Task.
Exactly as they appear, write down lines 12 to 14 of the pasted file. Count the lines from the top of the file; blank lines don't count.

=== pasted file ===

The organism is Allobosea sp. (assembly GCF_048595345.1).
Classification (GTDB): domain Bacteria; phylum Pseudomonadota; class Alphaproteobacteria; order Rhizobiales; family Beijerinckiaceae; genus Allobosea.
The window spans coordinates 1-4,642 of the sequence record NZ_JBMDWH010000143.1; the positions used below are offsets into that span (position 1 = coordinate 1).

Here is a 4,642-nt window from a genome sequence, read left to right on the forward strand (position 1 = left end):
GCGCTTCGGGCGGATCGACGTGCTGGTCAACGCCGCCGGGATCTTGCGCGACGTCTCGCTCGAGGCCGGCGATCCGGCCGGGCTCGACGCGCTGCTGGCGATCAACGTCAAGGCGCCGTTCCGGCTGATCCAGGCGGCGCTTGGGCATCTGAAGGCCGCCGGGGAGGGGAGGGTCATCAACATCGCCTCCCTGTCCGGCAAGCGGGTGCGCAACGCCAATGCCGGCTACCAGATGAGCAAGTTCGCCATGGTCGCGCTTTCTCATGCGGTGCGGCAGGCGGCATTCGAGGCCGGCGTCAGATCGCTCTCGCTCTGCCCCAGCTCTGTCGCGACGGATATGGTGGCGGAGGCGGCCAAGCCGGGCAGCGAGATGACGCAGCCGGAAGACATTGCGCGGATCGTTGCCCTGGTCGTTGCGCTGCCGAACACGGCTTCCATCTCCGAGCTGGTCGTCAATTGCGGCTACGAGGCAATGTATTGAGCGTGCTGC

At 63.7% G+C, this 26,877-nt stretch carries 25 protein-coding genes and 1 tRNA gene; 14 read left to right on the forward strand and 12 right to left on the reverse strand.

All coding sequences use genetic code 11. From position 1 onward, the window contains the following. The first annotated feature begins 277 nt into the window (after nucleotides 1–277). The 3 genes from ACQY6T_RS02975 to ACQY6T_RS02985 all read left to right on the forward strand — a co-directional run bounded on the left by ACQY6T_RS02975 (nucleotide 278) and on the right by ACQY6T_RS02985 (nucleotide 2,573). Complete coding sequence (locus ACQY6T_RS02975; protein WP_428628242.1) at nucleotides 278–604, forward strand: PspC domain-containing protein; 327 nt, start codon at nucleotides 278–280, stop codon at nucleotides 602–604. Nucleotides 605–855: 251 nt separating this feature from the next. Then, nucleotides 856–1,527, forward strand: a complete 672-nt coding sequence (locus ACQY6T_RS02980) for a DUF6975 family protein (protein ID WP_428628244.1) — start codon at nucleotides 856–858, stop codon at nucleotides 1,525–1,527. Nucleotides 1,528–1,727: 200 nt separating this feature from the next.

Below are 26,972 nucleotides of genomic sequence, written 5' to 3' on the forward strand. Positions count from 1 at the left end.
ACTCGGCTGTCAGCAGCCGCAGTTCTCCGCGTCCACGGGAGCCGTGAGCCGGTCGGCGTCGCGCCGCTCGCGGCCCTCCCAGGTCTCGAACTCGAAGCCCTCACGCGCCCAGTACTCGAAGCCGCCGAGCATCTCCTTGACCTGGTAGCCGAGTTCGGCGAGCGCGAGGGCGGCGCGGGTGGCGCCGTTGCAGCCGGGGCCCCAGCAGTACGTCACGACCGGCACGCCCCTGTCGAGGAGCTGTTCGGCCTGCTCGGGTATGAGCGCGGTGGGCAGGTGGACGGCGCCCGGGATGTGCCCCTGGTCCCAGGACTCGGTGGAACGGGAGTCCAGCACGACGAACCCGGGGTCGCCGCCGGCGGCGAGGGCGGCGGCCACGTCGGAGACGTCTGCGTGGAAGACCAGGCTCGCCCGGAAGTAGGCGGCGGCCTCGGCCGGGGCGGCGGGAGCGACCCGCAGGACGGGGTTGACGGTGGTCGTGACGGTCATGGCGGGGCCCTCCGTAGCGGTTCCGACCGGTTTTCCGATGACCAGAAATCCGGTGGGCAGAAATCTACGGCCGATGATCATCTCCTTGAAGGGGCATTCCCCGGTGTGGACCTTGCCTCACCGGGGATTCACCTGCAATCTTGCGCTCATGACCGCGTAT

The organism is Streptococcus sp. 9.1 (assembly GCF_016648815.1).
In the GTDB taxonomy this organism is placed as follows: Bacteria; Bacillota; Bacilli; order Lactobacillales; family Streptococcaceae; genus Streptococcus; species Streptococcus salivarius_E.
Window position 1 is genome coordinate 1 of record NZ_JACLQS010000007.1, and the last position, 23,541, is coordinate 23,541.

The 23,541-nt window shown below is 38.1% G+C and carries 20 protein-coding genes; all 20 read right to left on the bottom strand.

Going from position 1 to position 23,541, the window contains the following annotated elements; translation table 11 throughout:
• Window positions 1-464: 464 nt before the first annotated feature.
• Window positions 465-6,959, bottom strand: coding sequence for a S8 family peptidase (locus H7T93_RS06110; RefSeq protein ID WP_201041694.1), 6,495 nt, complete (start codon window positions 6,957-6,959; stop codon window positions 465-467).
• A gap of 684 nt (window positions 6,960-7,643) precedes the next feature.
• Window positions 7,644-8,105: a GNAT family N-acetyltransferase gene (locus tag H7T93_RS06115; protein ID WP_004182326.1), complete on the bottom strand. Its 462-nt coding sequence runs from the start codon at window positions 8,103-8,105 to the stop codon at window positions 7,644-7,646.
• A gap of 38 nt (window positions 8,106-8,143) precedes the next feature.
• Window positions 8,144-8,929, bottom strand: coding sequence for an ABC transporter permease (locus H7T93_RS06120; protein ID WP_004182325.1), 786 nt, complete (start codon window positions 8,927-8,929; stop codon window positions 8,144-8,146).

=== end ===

Window position 1 is genome coordinate 1 of record NZ_JACLQS010000007.1, and the last position, 23,541, is coordinate 23,541.

The 23,541-nt window shown below is 38.1% G+C and carries 20 protein-coding genes; all 20 read right to left on the bottom strand.

Going from position 1 to position 23,541, the window contains the following annotated elements; translation table 11 throughout: